Next, break away a piece of the cover plate, using a pair of pliers:

DSCF1033With the resulting hole as shown below:

DSCF1037Notice that I’m using a (rather dull) knife to remove deposits from the F5 pin, as shown above:

And the other side, as shown below:

DSCF1038There is still a lot of plastic, which must be removed, at the base of Pin F5:

DSCF1040Notice how little of the metal at the base of F5 is visible in the above photo.  The carbide bit is used to remove that plastic for access to drill and solder:

DSCF1041There was a little bit of plastic, right in the corner at the base of the pin, that the Dremel tool couldn’t remove, so I cut that tiny amount out with my dull knife.

Next, I drill a hole for my jumper wire:

DSCF1044Once again, I’m using a 3/32″ (0.094″) drill to make a clearance hole for a 14 gauge wire.

And here’s the hole:

DSCF1045Next is a shot of the 14 gauge wire inserted into the hole:

DSCF1046Notice that I’ve pushed the wire in as far as it will go, such that it hits against the plastic cover on the other side.  That’s allowable because there are no electrical components there for it to hit against, so shorting is not a worry.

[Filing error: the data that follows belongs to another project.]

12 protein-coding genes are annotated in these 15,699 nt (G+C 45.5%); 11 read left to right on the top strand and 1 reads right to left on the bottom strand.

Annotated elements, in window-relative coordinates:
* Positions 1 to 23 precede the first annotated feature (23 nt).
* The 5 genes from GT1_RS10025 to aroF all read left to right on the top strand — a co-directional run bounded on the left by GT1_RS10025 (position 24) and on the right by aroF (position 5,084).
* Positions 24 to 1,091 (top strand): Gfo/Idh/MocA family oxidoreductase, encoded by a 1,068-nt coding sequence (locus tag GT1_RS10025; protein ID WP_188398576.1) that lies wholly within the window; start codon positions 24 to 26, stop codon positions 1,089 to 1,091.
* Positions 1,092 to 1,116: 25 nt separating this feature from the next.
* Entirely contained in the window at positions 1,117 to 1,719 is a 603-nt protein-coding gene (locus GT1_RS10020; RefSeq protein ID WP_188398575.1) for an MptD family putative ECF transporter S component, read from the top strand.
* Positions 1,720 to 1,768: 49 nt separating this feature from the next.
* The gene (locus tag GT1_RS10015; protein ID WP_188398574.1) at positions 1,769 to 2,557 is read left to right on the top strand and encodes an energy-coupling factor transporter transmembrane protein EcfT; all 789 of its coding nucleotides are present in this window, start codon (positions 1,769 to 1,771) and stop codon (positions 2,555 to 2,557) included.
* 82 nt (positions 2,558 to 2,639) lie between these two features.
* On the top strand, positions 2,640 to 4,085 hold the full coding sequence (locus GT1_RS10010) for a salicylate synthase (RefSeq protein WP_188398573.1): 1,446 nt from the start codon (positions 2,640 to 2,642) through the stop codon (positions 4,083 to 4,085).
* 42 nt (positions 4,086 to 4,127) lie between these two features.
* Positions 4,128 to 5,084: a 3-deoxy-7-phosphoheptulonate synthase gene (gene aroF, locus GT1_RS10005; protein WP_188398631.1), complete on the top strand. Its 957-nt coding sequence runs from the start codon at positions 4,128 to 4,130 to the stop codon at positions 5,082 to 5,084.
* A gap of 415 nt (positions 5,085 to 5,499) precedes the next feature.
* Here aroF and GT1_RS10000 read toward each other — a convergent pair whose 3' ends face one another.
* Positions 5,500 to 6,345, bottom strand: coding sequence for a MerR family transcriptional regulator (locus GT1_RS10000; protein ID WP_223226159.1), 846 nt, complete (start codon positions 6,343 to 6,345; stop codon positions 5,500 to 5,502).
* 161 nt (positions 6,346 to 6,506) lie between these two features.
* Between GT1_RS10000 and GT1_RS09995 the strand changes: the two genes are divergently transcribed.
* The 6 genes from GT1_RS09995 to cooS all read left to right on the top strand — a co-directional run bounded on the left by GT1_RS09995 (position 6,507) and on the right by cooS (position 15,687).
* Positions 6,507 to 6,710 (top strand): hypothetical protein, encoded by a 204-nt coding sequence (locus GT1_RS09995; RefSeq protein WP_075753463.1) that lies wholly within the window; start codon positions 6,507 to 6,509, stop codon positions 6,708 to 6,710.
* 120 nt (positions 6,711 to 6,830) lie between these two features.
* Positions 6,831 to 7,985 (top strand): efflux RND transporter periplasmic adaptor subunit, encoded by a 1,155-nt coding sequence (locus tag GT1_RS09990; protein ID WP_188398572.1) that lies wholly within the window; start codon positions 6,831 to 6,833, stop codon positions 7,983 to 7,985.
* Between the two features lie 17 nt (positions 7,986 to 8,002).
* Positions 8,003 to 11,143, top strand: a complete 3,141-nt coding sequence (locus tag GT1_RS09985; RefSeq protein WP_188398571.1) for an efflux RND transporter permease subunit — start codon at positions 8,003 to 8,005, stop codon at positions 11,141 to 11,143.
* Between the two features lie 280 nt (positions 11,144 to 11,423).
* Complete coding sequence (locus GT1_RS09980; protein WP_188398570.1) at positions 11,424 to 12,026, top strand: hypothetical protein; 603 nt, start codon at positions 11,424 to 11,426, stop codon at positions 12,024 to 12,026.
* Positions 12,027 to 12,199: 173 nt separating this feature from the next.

Next is another shot of the wire after insertion into the hole:

DSCF1047Here’s a picture of the 50 Watt soldering iron I will use:

DSCF1049You need plenty of heat for this job, and the 50 Watter seems just about right.

Here’s a shot of the completed soldering job:

DSCF1050Next is a view of the type of clip I would use to install this fuse box into our Saturn, if I were going to do that.

DSCF1053But, because I’ve already installed a jumper wire in our Saturn, this fuse box will go back on the shelf until someone needs it.

Notice that there is a bit of plastic inside the clip, at the end of the wire, that prevents that wire from going all the way through the clip.

Here’s another view of the clip, which also shows that bit of plastic, as well as the Ace Hardware package and the item number (34566):

DSCF1057

Now, if I were going to install this fuse box in our Saturn, I would use three of those clips.  I would place one at the end of the jumper wire, as shown above, and the other two, I would drill out that aforementioned piece of plastic so that I could install the other two clips over both wires.  That would give me three of these clips to carry the current, as well as the original F5 pin, for whatever that has to offer.